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Fast-Aging Mice Live Longer When Oxygen Is Restricted

A picture of an oxygen pressure gauge.
Credit: Fernando zhiminaicela / Pixabay.
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Massachusetts General Hospital scientists have, for the first time, shown that oxygen restriction increases lifespan in a mouse model of aging. The research is published in PLOS Biology.

Restricted oxygen delays aging processes in cell cultures and other lab models

Aging is a significant risk factor for common diseases including neurodegeneration, diabetes and cancer. The field of aging and longevity research has accelerated over the last decade, with several biological hallmarks of aging identified. Equipped with this knowledge of the molecular underpinnings of aging, science continues its pursuit of interventions that can prolong a healthy lifespan by targeting such processes, with some drugs entering clinical trials

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As with any clinical research, interventions targeting the aging process are first tested for their safety and efficacy in laboratory models before progressing to human studies. Restricted oxygen intake – also known as continuous hypoxia – has been reported to delay cellular senescence in common aging models such as nematodes, yeast and fruit flies. Based on this data, Dr. Robert Rogers and colleagues at Massachusetts General Hospital chose to explore the potential of continuous hypoxia for slowing mammalian aging.

Discussing their rationale, the researchers write, “The naked role mat, whose lifespan far exceeds that which would be predicted by phylogeny or body mass, experiences significant durations of relative ambient hypoxia because of extreme crowding in their burrows (though the precise oxygen tension has not been measured in their natural environment).”

“Second, in genetically heterogenous HET3 mice, a hypoxia transcriptomic signature appears to be shared among myriad interventions shown to extend lifespan,” they add.

Continuous hypoxia extends lifespan

Rogers and colleagues used a specific mouse model of aging in their study, known as Ercc1 Δ/-. This model ages quickly while maintaining the anatomical, physiological and molecular features of advanced aging across its tissues.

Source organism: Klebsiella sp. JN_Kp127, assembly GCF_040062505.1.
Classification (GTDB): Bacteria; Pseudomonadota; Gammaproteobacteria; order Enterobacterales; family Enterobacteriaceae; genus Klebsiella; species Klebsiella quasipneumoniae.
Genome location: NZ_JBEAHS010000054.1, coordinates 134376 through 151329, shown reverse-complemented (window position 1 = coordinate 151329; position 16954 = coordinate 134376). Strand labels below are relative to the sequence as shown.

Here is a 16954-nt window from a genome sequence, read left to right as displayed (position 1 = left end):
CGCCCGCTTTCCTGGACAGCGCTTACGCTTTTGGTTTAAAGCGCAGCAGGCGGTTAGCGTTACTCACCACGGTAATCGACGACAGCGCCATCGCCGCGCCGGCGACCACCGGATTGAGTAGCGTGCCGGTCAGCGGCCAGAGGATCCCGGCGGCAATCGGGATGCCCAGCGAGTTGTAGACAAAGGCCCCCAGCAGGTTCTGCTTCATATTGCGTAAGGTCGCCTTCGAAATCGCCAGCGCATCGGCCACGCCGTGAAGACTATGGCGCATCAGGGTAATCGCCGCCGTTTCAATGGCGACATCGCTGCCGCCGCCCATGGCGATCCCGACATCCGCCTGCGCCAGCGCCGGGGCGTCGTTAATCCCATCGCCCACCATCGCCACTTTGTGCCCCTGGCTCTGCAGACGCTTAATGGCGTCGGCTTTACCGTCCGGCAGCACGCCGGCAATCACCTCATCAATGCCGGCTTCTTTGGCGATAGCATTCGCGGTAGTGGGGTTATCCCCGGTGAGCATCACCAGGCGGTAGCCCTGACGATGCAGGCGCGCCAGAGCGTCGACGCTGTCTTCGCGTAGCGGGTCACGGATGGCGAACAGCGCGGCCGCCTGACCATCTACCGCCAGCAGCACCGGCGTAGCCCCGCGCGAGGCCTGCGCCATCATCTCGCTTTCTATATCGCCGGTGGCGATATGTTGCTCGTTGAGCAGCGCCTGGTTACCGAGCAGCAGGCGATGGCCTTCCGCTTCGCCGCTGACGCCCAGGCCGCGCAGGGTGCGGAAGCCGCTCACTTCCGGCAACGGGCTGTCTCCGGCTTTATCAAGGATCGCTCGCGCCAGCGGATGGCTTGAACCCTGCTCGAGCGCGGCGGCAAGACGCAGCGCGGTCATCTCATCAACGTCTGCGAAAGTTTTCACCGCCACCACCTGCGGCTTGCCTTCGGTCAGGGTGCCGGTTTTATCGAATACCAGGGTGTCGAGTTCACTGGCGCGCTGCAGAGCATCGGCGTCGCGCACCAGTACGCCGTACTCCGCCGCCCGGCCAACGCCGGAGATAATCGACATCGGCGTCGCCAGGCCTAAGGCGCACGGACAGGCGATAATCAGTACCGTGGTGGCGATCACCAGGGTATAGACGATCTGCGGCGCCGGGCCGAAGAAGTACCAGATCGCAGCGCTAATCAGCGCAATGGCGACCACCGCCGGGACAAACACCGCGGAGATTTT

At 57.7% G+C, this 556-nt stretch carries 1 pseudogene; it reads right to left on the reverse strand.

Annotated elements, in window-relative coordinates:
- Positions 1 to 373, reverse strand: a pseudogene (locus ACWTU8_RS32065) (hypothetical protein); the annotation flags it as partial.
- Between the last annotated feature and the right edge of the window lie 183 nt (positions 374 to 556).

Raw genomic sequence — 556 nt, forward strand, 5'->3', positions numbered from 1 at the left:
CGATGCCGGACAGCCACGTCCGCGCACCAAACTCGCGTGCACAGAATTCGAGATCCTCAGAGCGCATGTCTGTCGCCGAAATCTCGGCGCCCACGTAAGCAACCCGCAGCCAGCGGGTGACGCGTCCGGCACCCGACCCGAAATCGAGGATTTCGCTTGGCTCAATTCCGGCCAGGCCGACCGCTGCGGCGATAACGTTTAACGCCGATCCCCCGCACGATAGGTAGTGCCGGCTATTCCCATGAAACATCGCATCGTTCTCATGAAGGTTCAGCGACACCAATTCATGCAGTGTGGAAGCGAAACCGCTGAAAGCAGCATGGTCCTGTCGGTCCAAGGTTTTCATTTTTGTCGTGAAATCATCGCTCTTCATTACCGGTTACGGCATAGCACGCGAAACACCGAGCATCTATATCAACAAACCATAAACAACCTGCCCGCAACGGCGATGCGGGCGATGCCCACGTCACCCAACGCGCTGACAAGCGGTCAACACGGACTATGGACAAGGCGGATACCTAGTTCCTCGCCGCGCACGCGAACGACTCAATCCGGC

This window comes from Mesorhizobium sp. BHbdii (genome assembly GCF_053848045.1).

The researchers compared the lifespan of mice living in normal atmospheric oxygen levels (21% oxygen) to mice that had been moved to an environment with lower levels (11% oxygen) at 4 weeks of age. Rogers explains that 11% atmospheric oxygen is equivalent to what would be experienced at Everest Base Camp.

Mice living in the lower oxygen environment lived 50% longer than mice in normal oxygen environments on average. They also showed a delayed onset of neurological deficits associated with aging.

As calorie restriction has been shown to extend the lifespan of this animal model, the team questioned whether hypoxia might extend lifespan by causing mice to consume less food. “Importantly, hypoxia did not induce dietary restriction in Ercc1 Δ/- mice. Daily food intake was measured for 14 consecutive days between weeks 8 and 12 of life, and Ercc1 Δ/- mice in hypoxia actually consumed more food than those in normoxia,” the researchers describe.

A proof-of-concept study on oxygen restriction in mammalian aging

Rogers and team acknowledge that further studies are required to confirm whether the findings from the Ercc1 Δ/- model can be generalized to wild-type aging. In addition, the sample size used in the study – 14 males and 12 females in the 21% oxygen group vs. 11 males and 9 females in the continuous hypoxia group – is arguably small and warrants further investigation with a larger cohort of mice.

Limitations aside, the research is a proof-of-concept study in a mammalian model, Rogers explains: “While caloric restriction is the most widely effective and well-studied intervention to increase lifespan and health span, this is the first time that ‘oxygen restriction’ has been demonstrated as beneficial in a mammalian aging model.”

What could this data tell us about human aging and age-related diseases?

Some of the anti-aging interventions emerging from preclinical research are arguably more practical than others to implement in humans, should the evidence support this. Unless you live at a high altitude, oxygen restriction might not fall into that category.

Nonetheless, deciphering how continuous hypoxia might affect biological processes involved in aging could perhaps help scientists to interpret “intriguing” human data. Rogers and team provide one example in their paper: “In a longitudinal study of over 20,000 soldiers of the Indian Army assigned to serve at 2-to-3-mile elevations above sea level for 3 years between 1965 and 1972, their risk of developing the major sources of age-related morbidity in modern societies – diabetes mellitus, hypertension and ischemic heart disease – was a fraction of the risk of their comrades serving at sea level.”

“An important future goal is to define the mechanism by which chronic continuous hypoxia is extending lifespan in this model, and the extent to which this mechanism overlaps with that of pathways known to be involved in aging,” the researchers conclude.

Reference: Rogers R, Wang H, Durham T, et al. Hypoxia extends lifespan and neurological function in a mouse model of aging. PLOS Biology. 2023. doi:10.1371/journal.pbio.3002117

This article is a rework of a press release issued by Massachusetts General Hospital. Material has been edited for length and content.